Arriving at the LHC around 8 AM, we were let in without much fuss, despite the hundreds of police personnel deployed outside. It was evident, however, that the gathering was not going to be allowed to be peaceful. Going into the Central Courtyard, the first thing that struck us was the legal fraternity’s reaction to our arrival. Some of them simply couldn’t comprehend the fact that students had showed up for the cause, that people besides them were waking up. All were extremely appreciative of our effort, even as they warned us of the risks we would definitely face. Joining us among the student community, were a few students from Punjab University and 4 uniformed teenage boys from Beaconhouse. It was their presence in particular that was indeed heartening to witness.
The protest began peacefully enough, even if the atmosphere was charged right from the onset. The lawyers vociferously screamed their opposition to Martial law in no uncertain terms. Raising slogans of ‘Go Musharraf Go’ and ‘Musharraf Kutta, Haye Haye’, as well as infuriated slogans against the judges taking oath under the PCO, the build-up was tense and vigorous. Prominent figures from the legal community stepped forward to give incendiary, passionate speeches about the need to act, the need to resist. Aitzaz Ahsan and the Real CJ, Justice Iftikhar Chaudhry, were lauded as the heroes of the day.
As the crowd slowly built up, everything became more worked up, us alongside it. As the massive swell of lawyers, with the tiny group of students cocooned in between, moved towards the gates of the High Court, they found they were barricaded, with a colossal army of police personnel behind them. After a brief verbal tussle between the police and lawyers, in which it was made clear that they would not be allowed to go onto the street, all hell broke loose.
The Riot Police stormed into the High Court in full force, complete with their batons, helmets, shields and protective vests. They set upon the crowd of hapless, unarmed lawyers with a rabid ferocity that seemed to consume them entirely. Lawyers were indiscriminately beaten to a series of pulps; I saw the head of one of the lawyers being split open by the baton-wielding maniacs in front of my own eyes. The lawyers were forced to retreat, causing a stampede of sorts
Luckily, we were behind the frontlines of the assembly when the attack began and did not have to suffer its full brunt. However, the next few moments were unbelievably chaotic; tear gas was fired inside the High Court from all angles, making it difficult to see, breathe and speak. Gunshots could be heard in the uncomfortably-close distance, in all probability, to intimidate all present into quiet subservience. We searched frantically for members of the LUMS contingent, who had scattered in the wake of the attack and the subsequent stampede. Hell’s fury had indeed been unleashed.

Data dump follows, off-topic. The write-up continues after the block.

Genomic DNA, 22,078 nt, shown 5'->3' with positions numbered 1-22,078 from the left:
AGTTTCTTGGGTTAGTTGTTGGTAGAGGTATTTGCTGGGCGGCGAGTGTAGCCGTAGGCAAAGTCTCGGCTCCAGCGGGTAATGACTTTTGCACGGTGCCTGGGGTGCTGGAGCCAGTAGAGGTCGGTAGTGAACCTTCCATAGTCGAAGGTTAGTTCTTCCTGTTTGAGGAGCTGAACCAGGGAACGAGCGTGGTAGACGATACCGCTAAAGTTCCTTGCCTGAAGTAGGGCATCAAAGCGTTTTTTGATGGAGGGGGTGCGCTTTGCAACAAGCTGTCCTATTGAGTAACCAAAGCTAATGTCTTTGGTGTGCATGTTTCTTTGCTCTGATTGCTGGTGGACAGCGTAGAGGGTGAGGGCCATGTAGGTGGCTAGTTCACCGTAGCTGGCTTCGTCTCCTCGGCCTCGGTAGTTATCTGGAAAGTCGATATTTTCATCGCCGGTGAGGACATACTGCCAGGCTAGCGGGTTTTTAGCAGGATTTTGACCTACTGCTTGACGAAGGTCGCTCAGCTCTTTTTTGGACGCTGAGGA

After we had gathered together whoever we could find, we were ushered into a hallway adjacent to the Courtyard by lawyers who had been assigned to guarantee our safety. From there, we watched as scores of policemen stormed the High Court from every direction and thrashed everyone in sight, arresting people as they went along. As around 40 of us, including many women, lay cramped together in a small room, the realization set in that we would be next. A realization that ‘everyone’ there accepted, without fear or panic. I applaud here, especially, the 10 or so freshman (011’s who were
Eventually, after eons, it seemed, the police broke into the hallway and demanded that we come out, albeit with our hands raised. Even as our faculty members and lawyers implored them to spare the students, the police personnel wantonly manhandled us, like abject criminals, along with our esteemed faculty members. We were certain we were about to be detained as we were paraded, in line, towards the main gate of the High Court, where the various deportation vans awaited. The media, most of them shell-shocked at the revelation that there were students, and that too, from LUMS, at the protest, began bombarding us with questions regarding who we were and why we were there. Our instructors replied to that with a simple but effective ‘for the safeguarding of the institution that protects our rights’.
Even as the uncertainty regarding our detention (the apparently planned destination being Mianwali) compounded, we were made to stand inside a bevy of police escorts while we awaited our fate. Eventually, in the midst of the media’s pronounced clamouring regarding our identity, a senior officer, either an SP or SSP (who had earlier issued the Mianwali threat) came to speak with us, informing us that ‘he was going to be “nice” to us and let us go.’ We were told to form a line, be responsible for each other’s safety and leave the area under police escort.
I am not writing to needlessly glorify those who went. I am writing to inform everyone, all of you, about what the actual implications of a Martial Law are. Witnessing this situation first hand was an eye-opener. Because, simply, this is happening over the entire country now, to countless lawyers, activists, politicians, as we speak. As it has been happening in Balochistan and Waziristan for years. As it will continue to happen over the course of the next few weeks. All of us need to feel each other’s pain.
Organize effectively, collaboratively and substantively.
In complete unity.